THE 2009 SCHEDULE:

  • Tuesday, July 28: HERBS. Any and all; I did parsley, and readers added everything else.
  • Tuesday, August 4: FRUITS FROM TREES (also known as stone fruits, but we won’t scream if you toss in a berry or another fruit, promise). My entry was a peach clafoutis.
  • Tuesday, August 11: BEANS-AND-GREENS WEEK (either or both, your choice). My entry was here.
  • Tuesday, August 18: TOMATO WEEK. How do you like them love apples?

And in case I forget what week it is, won’t somebody remind me on Twitter? Thanks. We’ll be talking it up there, too.

That’s how a Summer Fest works (and the way that Food Fest 2008 worked, too, remember?).

71 comments
August 18, 2009

comments

  1. Vermont Laura says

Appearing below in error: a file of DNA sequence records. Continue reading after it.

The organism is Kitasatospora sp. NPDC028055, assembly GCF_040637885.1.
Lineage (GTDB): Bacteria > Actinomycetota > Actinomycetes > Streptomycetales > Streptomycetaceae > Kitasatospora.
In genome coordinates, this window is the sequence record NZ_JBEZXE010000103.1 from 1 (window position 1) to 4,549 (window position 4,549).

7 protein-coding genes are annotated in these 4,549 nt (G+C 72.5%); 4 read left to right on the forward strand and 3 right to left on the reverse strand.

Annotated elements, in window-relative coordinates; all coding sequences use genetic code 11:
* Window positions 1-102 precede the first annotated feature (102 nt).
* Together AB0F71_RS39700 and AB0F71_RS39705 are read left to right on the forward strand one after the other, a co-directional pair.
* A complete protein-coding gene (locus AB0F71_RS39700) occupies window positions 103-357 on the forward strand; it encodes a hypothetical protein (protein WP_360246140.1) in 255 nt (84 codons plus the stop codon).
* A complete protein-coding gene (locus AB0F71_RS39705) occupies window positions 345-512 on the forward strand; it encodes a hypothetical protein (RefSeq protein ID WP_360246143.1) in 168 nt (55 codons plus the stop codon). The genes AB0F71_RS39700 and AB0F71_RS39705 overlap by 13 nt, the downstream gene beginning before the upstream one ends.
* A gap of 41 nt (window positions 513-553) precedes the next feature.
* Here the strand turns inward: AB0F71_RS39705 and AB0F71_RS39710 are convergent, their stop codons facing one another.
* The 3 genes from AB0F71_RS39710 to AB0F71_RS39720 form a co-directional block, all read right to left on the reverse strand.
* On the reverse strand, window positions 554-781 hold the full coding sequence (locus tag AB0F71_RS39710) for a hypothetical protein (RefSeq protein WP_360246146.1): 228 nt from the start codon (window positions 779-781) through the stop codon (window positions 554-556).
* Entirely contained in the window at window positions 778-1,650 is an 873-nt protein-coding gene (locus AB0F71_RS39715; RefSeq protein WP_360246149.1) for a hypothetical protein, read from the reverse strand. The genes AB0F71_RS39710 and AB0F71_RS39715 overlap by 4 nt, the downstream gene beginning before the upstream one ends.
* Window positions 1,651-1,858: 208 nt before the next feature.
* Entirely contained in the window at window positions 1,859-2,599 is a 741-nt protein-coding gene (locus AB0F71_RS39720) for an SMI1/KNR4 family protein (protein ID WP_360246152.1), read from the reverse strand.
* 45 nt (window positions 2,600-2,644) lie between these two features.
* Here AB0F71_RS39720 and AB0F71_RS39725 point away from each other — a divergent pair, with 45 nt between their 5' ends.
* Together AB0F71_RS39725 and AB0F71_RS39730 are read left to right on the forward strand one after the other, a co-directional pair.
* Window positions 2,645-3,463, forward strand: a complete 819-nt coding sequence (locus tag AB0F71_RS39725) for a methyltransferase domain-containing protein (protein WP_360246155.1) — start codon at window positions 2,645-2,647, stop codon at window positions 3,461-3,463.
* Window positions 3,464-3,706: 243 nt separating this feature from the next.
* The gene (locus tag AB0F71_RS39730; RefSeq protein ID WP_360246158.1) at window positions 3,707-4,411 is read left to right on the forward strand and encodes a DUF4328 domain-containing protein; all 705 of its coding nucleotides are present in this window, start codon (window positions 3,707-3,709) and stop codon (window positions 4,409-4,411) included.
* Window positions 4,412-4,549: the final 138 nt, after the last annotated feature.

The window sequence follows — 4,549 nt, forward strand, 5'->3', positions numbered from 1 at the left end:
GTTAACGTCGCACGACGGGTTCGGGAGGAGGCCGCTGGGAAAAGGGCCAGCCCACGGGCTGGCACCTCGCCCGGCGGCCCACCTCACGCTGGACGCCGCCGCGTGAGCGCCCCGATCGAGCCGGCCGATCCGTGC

Having grown tomatoes for 40+ years, I’ve become a bit spoiled by the promise of my husband’s salsa every September evening as well as a well-stocked pantry of tomato treasures to raid on cold winter days. This year we were low on canned tomatoes so we started and planted 42 plants, about 1/4 of them (Biltmore) dedicated to canning, while the rest were to star in wonderful September lunches and dinners. However, we were hit by Late Blight and have lost our crop, having had to bag the plants to limit their air-borne dangers. Sort of like the economy, eh? People learning to live with less, treasure what we do have (loving those cukes), and–hopefully–cultivate gratitude for the bountiful harvests we’ve enjoyed in the past. And yes, hope for a better crop next year!

    • says